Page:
Local businesses hit hard by George Airport’s continued closure
This comes after seven other regional airports were allowed to operate from July 1, as part of the easing of Covid-19 lockdown regulations.
Minister of Transport Fikile Mbalula this week excluded George and East London airports in his announcement as they failed to meet the required health standards.
The provincial government has been lobbying the minister’s office since the first week in June to have the airport reopened. It was prompted by requests from tourism bodies in the district, aviation companies, fuel suppliers as well as businesses around the district, which are directly and indirectly impacted by the closure.
MEC of Economic Development David Maynier expressed his disappointment that George Airport was not ready to reopen.
“We will continue to work with national government, Airports Company SA and the George municipality to address outstanding issues preventing George Airport from opening,” he said.
The airport’s manager, Brenda Vorster, said they were constantly working to improve and meet the standards required for reopening.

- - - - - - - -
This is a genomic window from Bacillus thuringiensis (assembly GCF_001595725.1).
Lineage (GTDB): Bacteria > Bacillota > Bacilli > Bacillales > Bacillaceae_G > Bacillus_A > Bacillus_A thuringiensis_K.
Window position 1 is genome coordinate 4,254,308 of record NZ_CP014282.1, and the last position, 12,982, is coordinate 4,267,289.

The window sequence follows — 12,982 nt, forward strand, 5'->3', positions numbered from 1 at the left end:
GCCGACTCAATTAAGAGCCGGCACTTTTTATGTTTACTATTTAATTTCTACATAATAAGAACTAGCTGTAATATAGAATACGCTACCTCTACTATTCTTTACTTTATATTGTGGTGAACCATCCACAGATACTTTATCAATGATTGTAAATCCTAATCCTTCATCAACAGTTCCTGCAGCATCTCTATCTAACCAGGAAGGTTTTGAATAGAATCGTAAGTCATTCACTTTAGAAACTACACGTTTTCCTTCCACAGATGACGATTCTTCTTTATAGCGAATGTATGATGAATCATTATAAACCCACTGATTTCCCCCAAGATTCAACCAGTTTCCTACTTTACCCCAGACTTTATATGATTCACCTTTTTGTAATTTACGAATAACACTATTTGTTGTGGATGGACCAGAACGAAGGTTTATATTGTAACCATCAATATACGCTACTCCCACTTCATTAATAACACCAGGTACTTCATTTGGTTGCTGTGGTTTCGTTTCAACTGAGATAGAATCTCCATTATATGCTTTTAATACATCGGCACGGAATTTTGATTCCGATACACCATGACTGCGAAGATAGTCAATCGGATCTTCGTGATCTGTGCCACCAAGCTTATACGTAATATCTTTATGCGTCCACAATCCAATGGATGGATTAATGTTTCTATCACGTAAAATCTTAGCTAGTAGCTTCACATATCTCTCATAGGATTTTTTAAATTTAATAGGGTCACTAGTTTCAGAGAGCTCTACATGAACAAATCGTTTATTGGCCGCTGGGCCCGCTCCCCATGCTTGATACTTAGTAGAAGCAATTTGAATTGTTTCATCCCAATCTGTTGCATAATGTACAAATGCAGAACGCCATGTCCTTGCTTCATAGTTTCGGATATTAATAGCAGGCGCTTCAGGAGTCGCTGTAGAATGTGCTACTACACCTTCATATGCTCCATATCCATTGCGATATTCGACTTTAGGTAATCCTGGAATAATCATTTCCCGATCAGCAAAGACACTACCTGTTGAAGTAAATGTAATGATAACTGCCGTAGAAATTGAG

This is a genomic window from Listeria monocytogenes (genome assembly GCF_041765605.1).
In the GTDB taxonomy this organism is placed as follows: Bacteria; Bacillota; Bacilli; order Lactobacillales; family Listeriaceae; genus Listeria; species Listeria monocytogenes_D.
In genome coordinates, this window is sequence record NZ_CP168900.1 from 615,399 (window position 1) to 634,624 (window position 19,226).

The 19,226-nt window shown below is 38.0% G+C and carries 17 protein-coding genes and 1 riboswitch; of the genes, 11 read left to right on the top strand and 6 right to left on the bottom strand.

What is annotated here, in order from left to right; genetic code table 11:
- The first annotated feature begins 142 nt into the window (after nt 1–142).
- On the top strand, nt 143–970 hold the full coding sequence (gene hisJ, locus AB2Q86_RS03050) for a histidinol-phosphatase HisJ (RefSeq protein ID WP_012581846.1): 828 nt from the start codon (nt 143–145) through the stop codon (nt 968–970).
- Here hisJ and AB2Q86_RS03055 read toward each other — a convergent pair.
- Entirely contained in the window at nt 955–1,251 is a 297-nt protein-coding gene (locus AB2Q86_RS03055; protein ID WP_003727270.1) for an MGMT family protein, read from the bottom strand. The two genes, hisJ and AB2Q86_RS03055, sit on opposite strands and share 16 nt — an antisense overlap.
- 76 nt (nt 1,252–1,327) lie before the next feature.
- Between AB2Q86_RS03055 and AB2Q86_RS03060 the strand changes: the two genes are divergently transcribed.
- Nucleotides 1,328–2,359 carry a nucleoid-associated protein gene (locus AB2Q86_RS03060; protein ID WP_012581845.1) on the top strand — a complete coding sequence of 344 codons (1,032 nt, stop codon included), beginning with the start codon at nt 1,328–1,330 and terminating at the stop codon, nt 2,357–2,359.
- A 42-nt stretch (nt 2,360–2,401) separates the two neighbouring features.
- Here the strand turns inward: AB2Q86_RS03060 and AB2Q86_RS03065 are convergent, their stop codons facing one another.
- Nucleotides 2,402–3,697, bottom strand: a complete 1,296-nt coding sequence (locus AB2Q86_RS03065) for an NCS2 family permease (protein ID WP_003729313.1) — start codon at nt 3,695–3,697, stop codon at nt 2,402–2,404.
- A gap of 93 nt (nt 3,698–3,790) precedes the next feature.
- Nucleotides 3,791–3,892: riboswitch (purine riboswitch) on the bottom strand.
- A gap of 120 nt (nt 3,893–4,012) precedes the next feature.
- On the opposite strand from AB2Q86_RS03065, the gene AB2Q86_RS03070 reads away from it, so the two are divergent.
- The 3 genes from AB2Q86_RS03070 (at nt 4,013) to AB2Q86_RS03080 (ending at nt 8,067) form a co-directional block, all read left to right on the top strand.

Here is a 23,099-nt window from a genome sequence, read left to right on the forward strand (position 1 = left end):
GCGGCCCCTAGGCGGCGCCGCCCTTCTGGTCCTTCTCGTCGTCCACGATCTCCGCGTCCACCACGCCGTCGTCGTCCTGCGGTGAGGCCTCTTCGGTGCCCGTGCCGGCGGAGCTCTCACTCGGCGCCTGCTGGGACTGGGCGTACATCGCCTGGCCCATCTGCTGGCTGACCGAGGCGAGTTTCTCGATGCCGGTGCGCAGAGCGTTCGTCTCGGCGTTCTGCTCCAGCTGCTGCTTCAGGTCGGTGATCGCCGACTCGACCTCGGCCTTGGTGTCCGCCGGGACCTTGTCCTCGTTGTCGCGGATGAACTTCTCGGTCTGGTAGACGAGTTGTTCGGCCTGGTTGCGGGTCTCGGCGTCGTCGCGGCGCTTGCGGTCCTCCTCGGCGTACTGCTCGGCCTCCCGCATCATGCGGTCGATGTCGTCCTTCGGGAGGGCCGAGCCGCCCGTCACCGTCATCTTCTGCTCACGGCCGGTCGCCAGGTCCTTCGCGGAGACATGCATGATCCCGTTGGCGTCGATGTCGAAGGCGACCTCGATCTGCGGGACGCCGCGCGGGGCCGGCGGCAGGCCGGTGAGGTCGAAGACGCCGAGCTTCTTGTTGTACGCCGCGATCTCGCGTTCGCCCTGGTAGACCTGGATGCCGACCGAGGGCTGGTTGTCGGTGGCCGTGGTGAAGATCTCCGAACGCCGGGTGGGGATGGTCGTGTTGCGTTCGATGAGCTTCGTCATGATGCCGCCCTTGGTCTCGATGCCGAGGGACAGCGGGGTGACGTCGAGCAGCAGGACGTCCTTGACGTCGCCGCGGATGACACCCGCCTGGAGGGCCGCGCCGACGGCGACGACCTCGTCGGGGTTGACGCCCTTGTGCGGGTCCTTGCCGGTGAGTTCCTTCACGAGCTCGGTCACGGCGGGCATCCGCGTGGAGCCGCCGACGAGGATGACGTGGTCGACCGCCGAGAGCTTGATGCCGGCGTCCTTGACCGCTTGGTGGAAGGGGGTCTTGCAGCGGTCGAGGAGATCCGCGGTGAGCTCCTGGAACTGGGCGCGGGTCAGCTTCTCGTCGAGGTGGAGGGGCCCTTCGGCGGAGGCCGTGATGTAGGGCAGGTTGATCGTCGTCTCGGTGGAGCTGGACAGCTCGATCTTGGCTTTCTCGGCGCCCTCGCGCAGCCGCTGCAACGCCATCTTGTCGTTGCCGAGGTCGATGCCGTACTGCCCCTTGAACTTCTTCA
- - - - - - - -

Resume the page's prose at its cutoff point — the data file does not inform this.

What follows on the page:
“We have everything ready, from glass fittings, to PPE (personal protective equipment) for staff who have been trained, we have sanitiser stations and all that is missing are the resources for screening that we do not have.
“We need people from the department of health who will screen passengers and we had several engagements with the department who have been keen to assist,” said Vorster.
Chairperson of the George Business Chamber Ingrid Cronje said the continued closure has a significant impact on the economy of the district.
“It is the central point of the entire Garden Route and provides access to the district not just for tourism but business travel as well. We also have an export market that is being affected.
"This also affects a lot of people whose families have settled in the district but work in Joburg and commute at the weekend,” Cronje said.
“This means people wishing to come in will have to either fly into Port Elizabeth or drive in or from Cape Town and still make the four to five-hour drive. This impacts on productivity as well as the long drive cuts into hours that could be spent elsewhere,” she said.
With leisure travel only limited to within the borders of a province, the Tourism Business Council of SA has called for the opening of interprovincial travel for leisure to ward off looming retrenchments.
The council said the industry has already lost R68 billion in the 100 days of the lockdown.